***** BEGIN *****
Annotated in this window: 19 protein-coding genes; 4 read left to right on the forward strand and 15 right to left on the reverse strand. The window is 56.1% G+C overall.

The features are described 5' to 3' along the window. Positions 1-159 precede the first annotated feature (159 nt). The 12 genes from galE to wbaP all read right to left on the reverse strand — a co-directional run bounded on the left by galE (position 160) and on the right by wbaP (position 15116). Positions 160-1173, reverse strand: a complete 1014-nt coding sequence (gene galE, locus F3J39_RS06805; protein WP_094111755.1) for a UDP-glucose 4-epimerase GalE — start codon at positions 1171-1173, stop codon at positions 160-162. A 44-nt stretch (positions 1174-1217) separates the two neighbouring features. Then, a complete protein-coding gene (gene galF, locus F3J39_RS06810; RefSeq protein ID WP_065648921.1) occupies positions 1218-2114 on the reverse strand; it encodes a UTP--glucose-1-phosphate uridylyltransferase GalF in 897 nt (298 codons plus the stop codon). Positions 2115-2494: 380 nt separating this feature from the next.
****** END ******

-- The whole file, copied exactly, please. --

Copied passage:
Annotated in this window: 19 protein-coding genes; 4 read left to right on the forward strand and 15 right to left on the reverse strand. The window is 56.1% G+C overall.

The features are described 5' to 3' along the window. Positions 1-159 precede the first annotated feature (159 nt). The 12 genes from galE to wbaP all read right to left on the reverse strand — a co-directional run bounded on the left by galE (position 160) and on the right by wbaP (position 15116). Positions 160-1173, reverse strand: a complete 1014-nt coding sequence (gene galE, locus F3J39_RS06805; protein WP_094111755.1) for a UDP-glucose 4-epimerase GalE — start codon at positions 1171-1173, stop codon at positions 160-162. A 44-nt stretch (positions 1174-1217) separates the two neighbouring features. Then, a complete protein-coding gene (gene galF, locus F3J39_RS06810; RefSeq protein ID WP_065648921.1) occupies positions 1218-2114 on the reverse strand; it encodes a UTP--glucose-1-phosphate uridylyltransferase GalF in 897 nt (298 codons plus the stop codon). Positions 2115-2494: 380 nt separating this feature from the next.